Sunday lunch in La Rochelle

The right place at the right pace. La Rochelle has begun to shrug off the shackles of winter. The skies are blue with soft white clouds, and the sun is shining. The white stone of the buildings reflect the sun into the darkest corners of the streets. The pavements are cluttered with tables and chairs from the thriving cafes. Sunglasses and cigarettes. Although the witching hour of midday has passed, which normally signals the sacred lunch hours, the market is still busy with Rochelais buying the most delicious food imaginable. This is not an atmosphere of hustle and bustle. Everything is happening in a very relaxed way. Car drivers are being civil to pedestrians and even to each other. The TomTom directs us unerringly into cul-de-sacs and down one-way streets in the opposite direction. Despite its help we find “La Marie Galante”, our lunchtime rendezvous. La Rochelle is about boats. There are so many sleek, floating tax evasions and unsecured loans in the marina facing the restaurant that it’s hard to requite the national cries of universal poverty and this halyard clacking armada. The “Marie Galante” is one of the genre of restaurants that I have grown to love since our arrival in France 9 years ago. The interior has not suffered the attentions of an interior designer. It is white with some blue, like La Rochelle. The nappery is paper and the glasses sparkle. The day’s menu is on blackboards around the room. Sunlight pours in through the huge windows that give onto the marina. Beyond the marina is the sea and then America. A mother and daughter run the front of house. Everything happens kindly. There is a proper kitchen producing this food. Not a spectacular kitchen but one that provides well made dishes, without the traditional insane decorations, of fresh produce. The fish, coquillages and crustaceans come direct from the fishing port 5kms away. No central market, just direct from the boat owners.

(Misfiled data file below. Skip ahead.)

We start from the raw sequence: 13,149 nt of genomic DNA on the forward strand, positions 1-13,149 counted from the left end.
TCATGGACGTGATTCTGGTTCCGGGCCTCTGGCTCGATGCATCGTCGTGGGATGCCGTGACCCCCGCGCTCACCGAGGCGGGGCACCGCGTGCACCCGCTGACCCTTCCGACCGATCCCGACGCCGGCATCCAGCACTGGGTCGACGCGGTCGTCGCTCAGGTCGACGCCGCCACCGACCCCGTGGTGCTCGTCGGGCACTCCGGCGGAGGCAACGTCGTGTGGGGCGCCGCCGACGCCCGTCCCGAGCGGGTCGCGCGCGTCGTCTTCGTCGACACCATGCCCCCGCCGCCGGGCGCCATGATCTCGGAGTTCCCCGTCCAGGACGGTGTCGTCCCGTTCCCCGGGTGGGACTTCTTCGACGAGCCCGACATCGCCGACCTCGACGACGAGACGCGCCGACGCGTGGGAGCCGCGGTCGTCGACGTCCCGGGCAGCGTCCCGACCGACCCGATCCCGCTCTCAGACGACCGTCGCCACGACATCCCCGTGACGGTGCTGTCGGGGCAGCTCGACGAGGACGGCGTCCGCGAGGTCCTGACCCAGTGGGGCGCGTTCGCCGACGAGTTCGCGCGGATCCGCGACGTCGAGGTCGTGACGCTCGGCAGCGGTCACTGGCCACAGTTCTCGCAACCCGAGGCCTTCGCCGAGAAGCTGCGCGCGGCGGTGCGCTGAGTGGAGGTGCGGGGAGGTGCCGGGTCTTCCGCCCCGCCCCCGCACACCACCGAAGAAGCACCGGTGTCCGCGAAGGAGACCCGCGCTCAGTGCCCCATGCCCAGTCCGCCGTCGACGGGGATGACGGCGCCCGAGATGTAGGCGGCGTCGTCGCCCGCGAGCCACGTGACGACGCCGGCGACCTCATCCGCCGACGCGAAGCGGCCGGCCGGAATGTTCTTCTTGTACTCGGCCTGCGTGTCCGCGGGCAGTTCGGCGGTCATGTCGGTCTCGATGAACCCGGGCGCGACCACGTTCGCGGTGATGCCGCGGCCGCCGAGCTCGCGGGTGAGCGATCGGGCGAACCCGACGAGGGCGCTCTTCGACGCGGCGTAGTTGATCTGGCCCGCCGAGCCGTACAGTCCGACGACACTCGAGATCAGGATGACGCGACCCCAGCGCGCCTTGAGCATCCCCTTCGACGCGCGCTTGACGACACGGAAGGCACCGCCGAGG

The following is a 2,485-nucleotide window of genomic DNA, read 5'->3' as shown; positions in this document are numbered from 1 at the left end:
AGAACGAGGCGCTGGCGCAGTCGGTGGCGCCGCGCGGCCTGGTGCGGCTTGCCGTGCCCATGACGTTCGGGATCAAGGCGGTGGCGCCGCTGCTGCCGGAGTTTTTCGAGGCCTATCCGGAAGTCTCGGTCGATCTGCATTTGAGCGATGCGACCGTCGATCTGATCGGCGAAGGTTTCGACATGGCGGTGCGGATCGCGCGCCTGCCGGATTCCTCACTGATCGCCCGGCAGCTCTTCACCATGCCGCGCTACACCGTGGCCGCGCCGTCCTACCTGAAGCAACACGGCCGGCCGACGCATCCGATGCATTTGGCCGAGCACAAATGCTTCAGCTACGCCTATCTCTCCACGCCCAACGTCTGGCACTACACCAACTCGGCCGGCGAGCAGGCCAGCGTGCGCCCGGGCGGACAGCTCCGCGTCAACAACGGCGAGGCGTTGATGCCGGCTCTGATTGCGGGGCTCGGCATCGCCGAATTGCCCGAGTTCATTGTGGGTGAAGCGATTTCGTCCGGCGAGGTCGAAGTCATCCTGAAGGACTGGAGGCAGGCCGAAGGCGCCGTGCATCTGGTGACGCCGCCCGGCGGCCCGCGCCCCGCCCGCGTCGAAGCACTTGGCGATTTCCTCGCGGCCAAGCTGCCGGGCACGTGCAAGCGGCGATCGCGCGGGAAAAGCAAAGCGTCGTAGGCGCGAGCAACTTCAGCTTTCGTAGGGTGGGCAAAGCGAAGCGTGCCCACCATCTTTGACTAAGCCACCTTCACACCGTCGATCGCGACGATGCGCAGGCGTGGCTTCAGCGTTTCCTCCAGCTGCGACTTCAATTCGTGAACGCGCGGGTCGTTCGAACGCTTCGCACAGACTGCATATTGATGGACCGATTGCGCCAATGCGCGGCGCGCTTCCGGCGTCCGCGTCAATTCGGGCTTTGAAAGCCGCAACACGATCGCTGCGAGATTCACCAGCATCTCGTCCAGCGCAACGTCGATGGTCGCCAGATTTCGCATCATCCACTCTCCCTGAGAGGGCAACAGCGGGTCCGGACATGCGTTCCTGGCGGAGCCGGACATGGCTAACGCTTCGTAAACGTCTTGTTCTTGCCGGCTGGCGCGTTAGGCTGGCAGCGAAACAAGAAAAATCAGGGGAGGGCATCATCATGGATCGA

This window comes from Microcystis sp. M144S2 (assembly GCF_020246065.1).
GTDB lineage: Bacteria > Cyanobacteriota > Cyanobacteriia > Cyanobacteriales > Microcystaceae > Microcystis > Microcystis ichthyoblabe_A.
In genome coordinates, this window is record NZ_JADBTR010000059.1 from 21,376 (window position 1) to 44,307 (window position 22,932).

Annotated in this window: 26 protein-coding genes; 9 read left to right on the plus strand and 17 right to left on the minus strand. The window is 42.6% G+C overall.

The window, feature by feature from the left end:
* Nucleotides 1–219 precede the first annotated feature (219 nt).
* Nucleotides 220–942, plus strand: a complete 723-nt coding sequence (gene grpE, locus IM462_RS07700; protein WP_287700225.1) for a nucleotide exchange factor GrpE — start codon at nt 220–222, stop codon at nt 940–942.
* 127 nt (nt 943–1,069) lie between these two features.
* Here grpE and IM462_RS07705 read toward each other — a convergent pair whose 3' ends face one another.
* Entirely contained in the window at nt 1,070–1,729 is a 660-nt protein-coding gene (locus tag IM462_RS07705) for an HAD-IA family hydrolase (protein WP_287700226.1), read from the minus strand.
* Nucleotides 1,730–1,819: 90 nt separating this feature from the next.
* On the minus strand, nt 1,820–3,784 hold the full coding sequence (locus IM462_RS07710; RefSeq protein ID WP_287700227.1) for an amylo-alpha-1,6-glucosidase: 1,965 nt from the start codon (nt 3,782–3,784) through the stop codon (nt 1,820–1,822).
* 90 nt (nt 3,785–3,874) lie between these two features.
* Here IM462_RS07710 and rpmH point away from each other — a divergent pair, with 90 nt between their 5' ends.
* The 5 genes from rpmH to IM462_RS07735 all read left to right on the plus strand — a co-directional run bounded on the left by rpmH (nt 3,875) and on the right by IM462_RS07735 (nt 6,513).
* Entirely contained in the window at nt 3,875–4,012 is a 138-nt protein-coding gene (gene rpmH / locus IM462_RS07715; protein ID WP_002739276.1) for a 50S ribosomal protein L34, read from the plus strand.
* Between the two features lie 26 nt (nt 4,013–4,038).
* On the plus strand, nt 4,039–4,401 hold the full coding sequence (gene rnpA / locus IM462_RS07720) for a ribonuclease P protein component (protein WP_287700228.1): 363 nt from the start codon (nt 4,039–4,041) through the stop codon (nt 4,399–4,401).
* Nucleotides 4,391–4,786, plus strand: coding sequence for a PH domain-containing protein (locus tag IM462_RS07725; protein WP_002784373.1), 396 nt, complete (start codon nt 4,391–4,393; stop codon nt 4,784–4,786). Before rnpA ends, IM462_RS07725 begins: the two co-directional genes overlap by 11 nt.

We have oysters and feuilleté de fruit de mer to start, followed by chunks of fresh flaky morue in a jus de viande. Nothing clever, just delicious. The creme brulée is as good as I have ever tasted. The restaurant is pleasantly full of people and the the buzz of their conversation. There is no “oohing” as dishes arrive. They are as expected. No one is here to worship, to be seen or to impress. They are here to be with family and friends and to eat the good food to which they are accustomed.


About Food,Photography & France

Photographer and film maker living in France. After a long career in London, my wife and I have settled in the Vendee, where we run residential digital photography courses with a strong gastronomic flavour.
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